It's rare in a presidential campaign to have the opportunity to witness both major candidates reacting to news over which they have no control, but with the statements of President Obama and Mitt Romney to today's Supreme Court decision upholding Obamacare, this was one of those days. And as you can see in this video, the stark contrast between Obama's empathetic leadership and Romney's heartless political calculation couldn't have been more clear:
If you were watching cable news when the Supreme Court handed down its ruling, you were probably confused at first. Initially, both CNN and Fox News announced that the individual mandate had been struck down, only to come back a few minutes later and correct themselves, after their screaming chyrons and web site headlines had already gone up announcing the administration's defeat. Let's forget about Fox, since they're just a bunch of nincompoops anyway. The more interesting question concerns CNN. The most common explanation for this screwup is that they have come to value being first over being right, which is true enough. But I think it also suggests that they don't really understand their audience. And by trying to be just as fast as MSNBC or Fox, they lost an opportunity to differentiate themselves.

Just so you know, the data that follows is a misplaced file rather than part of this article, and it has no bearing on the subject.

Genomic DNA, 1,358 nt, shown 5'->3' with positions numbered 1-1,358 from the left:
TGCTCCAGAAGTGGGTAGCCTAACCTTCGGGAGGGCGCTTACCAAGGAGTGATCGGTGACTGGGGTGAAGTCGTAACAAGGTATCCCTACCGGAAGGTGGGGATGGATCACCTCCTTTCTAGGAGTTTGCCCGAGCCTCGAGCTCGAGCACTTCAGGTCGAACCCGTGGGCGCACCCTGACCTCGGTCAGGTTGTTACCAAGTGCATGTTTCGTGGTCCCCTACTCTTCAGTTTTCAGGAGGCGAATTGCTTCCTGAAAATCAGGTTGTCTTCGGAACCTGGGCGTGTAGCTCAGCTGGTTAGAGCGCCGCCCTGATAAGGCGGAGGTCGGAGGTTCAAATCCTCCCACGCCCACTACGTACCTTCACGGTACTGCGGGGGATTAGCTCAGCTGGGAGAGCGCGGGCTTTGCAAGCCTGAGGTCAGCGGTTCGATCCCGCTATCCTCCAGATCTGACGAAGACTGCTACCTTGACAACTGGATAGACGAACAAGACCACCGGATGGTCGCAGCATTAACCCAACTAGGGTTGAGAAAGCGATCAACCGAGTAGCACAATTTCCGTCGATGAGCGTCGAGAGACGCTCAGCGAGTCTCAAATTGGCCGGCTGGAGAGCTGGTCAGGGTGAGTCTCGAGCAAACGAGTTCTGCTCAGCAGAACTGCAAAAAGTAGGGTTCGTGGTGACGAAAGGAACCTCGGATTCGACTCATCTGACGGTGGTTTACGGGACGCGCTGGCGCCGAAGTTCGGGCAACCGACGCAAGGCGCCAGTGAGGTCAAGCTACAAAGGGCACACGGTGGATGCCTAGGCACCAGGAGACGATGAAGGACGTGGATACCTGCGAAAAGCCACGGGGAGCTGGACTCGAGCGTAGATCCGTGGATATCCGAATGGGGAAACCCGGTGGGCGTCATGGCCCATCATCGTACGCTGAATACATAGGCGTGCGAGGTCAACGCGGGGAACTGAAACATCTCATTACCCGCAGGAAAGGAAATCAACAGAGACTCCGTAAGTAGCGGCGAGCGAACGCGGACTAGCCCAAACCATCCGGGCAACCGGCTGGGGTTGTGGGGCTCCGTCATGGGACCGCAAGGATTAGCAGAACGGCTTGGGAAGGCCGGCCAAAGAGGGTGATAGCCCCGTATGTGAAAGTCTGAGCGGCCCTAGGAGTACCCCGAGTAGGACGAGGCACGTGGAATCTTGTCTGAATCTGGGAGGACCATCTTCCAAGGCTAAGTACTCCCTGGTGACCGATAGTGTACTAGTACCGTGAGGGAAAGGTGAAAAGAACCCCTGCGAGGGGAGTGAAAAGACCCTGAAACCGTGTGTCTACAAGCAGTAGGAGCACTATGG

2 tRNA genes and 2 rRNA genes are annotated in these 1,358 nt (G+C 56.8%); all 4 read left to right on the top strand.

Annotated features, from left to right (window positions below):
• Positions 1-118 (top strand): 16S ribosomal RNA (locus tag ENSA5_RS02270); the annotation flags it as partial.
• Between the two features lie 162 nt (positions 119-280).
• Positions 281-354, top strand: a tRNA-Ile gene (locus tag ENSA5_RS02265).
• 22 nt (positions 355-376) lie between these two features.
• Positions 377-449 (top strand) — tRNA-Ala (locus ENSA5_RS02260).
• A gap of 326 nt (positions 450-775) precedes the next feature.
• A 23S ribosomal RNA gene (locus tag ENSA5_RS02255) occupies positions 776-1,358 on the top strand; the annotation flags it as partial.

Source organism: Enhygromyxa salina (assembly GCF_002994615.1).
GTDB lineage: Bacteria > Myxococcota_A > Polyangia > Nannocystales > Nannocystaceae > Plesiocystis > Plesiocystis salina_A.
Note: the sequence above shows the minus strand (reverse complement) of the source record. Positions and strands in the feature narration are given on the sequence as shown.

My guess is that the people who work at CNN have in their heads an imagined audience made up of people like them, people who think it matters if a particular piece of news is delivered at 10:20 and 30 seconds instead of 10:20 and 50 seconds. They're terrified that someone might glance away from their broadcast to look at Twitter, so they desperately try to keep up, which means running with information before they have it locked down.